Dr. Jessi Gold: And so understanding those are really important to be able to convey to the patient. But also, if you still stay on them and I’m trying to prescribe a medication, I think it can be pretty hard as a prescriber to do that ethically and feel good about someone staying on something that, you know, is really bad for them. The problem with a lot of these things is we don’t actually know what’s good or bad about them. Most of the time it’s kind of neutral and you’re just spending a lot of money on something that’s not doing anything. And I think that’s a whole other conversation. But when you have those conversations with people, again, it’s just sort of like this is what we know. This is what we don’t know. I’m trying the best I can to help you. And this is what I think would work. And I hear why you think this should work or why you read that this could work. And I’ll read more about that to see what there is about that if I don’t know anything about it. But for now, this is my recommendation.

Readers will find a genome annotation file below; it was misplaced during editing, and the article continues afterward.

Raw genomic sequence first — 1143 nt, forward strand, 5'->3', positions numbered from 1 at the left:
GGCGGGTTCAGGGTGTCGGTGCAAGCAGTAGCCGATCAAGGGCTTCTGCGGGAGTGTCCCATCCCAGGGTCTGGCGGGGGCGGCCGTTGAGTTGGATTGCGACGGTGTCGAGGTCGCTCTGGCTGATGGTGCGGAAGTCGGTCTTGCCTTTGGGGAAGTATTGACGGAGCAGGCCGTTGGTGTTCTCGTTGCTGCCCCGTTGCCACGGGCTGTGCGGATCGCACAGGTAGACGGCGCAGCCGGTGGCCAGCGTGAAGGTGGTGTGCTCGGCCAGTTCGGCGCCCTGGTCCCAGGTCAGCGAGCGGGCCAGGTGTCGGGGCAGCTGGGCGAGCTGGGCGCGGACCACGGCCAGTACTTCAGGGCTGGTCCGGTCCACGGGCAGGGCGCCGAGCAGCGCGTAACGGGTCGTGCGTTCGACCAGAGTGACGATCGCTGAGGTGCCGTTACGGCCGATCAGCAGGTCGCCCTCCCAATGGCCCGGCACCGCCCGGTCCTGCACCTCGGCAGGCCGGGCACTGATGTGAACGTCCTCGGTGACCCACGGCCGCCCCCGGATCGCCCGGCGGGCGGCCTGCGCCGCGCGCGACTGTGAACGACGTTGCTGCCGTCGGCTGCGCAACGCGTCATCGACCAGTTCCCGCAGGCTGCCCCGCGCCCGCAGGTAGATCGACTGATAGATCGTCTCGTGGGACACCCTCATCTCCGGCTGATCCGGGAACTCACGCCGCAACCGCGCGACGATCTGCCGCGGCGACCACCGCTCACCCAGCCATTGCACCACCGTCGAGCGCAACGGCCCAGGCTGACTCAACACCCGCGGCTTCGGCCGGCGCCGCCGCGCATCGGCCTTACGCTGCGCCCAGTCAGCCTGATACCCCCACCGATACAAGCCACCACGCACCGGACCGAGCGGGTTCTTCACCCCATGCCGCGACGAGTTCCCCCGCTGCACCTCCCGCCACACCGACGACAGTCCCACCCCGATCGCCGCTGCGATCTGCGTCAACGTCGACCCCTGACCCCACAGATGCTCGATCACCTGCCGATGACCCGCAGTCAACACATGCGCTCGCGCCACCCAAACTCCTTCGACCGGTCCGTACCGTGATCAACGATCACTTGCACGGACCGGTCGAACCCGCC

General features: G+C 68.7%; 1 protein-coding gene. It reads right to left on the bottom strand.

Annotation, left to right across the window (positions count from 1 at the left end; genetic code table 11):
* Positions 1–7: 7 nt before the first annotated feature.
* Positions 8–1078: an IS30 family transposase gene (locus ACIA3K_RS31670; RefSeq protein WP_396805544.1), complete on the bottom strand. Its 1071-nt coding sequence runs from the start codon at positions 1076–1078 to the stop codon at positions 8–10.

Gabe Howard: It’s interesting what you said there, and I agree with you, I don’t want to fall down the rabbit hole on this one, but you said they’re spending a lot of money on these supplements or alternative treatments. And that’s one of the things that I hear out there a lot. We can’t trust the pharmaceutical companies because they’re just in it for the money. And yet the supplement business, the alternative medical business is a multi-billion dollar industry. And yet somehow it’s managed to kind of create this idea that, oh, no, they’re in it to help you. Unlike regulated industries. And I’m sure we could do a whole show on that. But how does it make you feel knowing that they’re dissing a multi-billion dollar industry in favor of another multi-billion dollar industry and they’re sitting in front of you and you seem to have the least amount of clout in the room sometimes?